Ohio became the 24th state to legalize marijuana for adult use on November 8, 2023, after voters approved a ballot initiative that allows possession, cultivation, and sales of cannabis. However, some lawmakers in the state legislature are trying to change the voter-passed law, which has sparked criticism from a pro-legalization representative.
Rep. Brent Warns Against Undermining Legalization Law
Rep. Juanita Brent (D), who has been a vocal supporter of marijuana legalization and social equity, warned her colleagues that they risk losing reelection if they go against the will of the people. She made the remarks during a panel organized by the Ohio State University Drug Enforcement and Policy Center last week.
Brent said that the legalization law, which was supported by 57 percent of Ohio voters, reflects the changing attitudes and preferences of the public on cannabis policy. She cautioned against proposals that would redirect tax revenue from cannabis sales to law enforcement, reduce the amount of marijuana that adults can possess or grow, or impose stricter potency limits on cannabis products.
“If we go against the people in the state of Ohio, I don’t expect any of us to get reelected because we are not going for what the people want,” Brent said.
Legalization Law Takes Effect Amid Legislative Attempts To Alter It
The legalization law took effect on December 7, 2023, allowing adults 21 and older to possess up to 2.5 ounces of marijuana and grow up to six plants for personal use. The law also imposes a 10 percent excise tax on cannabis sales, which will fund an equity and jobs program that aims to help communities and individuals harmed by the war on drugs.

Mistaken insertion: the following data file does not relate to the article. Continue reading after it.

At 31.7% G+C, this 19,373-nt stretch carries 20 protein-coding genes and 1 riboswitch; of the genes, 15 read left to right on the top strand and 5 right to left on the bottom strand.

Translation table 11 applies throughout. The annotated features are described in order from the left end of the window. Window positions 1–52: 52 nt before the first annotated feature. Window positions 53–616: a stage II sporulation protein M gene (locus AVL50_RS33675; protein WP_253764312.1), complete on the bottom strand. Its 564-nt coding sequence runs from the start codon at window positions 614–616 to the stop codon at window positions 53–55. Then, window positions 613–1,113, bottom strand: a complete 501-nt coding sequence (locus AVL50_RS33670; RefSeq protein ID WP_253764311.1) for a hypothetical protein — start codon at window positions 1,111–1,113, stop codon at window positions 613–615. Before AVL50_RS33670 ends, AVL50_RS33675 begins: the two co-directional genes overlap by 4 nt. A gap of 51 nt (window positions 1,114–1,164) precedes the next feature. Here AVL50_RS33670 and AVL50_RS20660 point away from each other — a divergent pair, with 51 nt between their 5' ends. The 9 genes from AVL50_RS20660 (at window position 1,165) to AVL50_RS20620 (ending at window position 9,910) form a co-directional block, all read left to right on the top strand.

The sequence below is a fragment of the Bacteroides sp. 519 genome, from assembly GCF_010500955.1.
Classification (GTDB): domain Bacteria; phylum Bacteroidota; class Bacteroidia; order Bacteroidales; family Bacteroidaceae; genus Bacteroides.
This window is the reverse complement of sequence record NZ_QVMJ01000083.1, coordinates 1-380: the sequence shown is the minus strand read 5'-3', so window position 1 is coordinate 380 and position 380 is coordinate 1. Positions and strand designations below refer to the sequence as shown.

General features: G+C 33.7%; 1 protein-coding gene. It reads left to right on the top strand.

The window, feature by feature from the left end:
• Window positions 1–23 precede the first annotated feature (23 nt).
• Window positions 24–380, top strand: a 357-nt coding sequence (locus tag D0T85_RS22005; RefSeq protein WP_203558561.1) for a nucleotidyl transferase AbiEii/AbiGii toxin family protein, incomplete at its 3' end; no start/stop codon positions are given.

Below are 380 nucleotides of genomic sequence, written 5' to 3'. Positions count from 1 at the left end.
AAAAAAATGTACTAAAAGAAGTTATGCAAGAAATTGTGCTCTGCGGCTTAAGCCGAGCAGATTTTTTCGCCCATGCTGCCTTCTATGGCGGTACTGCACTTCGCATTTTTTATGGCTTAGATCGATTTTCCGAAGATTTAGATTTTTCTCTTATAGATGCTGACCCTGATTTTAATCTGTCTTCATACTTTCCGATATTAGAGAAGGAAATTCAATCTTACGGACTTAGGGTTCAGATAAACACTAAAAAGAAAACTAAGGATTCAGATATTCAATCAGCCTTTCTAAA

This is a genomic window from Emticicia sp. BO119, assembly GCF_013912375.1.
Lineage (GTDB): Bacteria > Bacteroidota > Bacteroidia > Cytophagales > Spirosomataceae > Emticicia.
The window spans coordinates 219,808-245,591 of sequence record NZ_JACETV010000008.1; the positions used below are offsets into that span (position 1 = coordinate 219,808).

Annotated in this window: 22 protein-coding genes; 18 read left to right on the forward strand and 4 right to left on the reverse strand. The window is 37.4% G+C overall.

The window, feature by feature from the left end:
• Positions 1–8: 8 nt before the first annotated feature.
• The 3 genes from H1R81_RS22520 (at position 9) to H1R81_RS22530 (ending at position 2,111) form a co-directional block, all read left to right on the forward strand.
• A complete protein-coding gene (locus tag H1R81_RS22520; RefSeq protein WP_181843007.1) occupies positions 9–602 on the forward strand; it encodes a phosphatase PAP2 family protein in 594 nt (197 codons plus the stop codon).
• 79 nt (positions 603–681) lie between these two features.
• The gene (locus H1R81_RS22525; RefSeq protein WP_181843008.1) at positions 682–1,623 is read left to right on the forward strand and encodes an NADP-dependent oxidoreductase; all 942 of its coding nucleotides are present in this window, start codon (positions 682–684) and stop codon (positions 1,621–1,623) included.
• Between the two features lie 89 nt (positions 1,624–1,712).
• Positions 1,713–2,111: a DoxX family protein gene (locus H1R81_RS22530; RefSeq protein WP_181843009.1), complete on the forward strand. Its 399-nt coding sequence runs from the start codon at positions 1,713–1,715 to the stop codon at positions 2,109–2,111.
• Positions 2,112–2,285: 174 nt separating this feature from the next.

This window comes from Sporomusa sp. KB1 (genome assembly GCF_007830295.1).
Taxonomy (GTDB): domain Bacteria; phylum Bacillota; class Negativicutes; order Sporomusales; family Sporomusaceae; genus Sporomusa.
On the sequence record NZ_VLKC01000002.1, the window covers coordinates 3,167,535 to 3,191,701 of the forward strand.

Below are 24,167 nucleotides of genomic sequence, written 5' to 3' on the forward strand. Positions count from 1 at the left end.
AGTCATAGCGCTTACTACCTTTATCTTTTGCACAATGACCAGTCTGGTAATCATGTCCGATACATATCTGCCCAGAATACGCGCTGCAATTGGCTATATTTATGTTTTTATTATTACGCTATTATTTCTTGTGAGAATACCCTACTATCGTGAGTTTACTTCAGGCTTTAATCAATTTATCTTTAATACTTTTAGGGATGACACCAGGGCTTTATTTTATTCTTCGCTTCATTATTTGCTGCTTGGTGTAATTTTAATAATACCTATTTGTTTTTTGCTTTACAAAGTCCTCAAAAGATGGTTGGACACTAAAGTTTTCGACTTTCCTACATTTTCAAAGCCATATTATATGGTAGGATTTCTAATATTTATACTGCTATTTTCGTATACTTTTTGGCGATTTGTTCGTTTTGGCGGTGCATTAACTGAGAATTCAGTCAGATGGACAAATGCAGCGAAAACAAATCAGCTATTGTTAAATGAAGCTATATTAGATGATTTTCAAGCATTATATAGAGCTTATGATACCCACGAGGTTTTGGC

The law also creates a new cannabis regulatory agency, which has nine months to establish rules and regulations for the adult-use market. The agency is expected to issue licenses for cultivators, processors, testing labs, retailers, and delivery services by September 2024.
However, the law faces challenges from some lawmakers who want to make changes to it. On Wednesday, the Senate passed a bill that would cut the home grow limit to three plants, increase the excise tax to 15 percent, and allow medical marijuana dispensaries to serve recreational customers immediately. The bill would also scrap the equity and jobs program and instead allocate the tax revenue to law enforcement training, substance abuse treatment, and the state’s general fund. The bill would also require expungements for past marijuana convictions upon request, rather than automatically as the law mandates.
The House Finance committee is considering its own bill, which is closer to the voter-passed law. The House bill would keep the home grow limit at six plants, the excise tax at 10 percent, and the equity and jobs program intact. The House bill would also allow automatic expungements for past marijuana offenses and create a social equity license category for cannabis businesses.
Legalization Supporters Criticize Senate Bill, Urge House To Respect Voters’ Choice
The legalization campaign, which was led by the Ohio Cannabis Rights Coalition and the Marijuana Policy Project, denounced the Senate bill as a “betrayal” of the voters and urged the House to reject it. The campaign said that the Senate bill would undermine the core goals of the legalization law, such as creating a fair and competitive market, generating revenue for social good, and ending the criminalization of cannabis consumers.
Tom Haren, a spokesperson for the campaign, said that the Senate bill would also fail to eliminate the illicit market and would drive Ohioans to buy marijuana from neighboring states like Michigan, where cannabis is legal and cheaper. He said that the Senate bill would “still leave Ohioans behind” and “still leave Ohioans in jail.”
Haren said that the campaign is hopeful that the House will respect the will of the voters and pass a bill that preserves the key provisions of the legalization law. He said that the campaign is ready to work with lawmakers to address any concerns or issues they may have with the law, but not at the expense of the voters’ choice.
“We are not opposed to reasonable changes or improvements to the law, but we are opposed to any changes that would undermine the intent and the spirit of the law,” Haren said.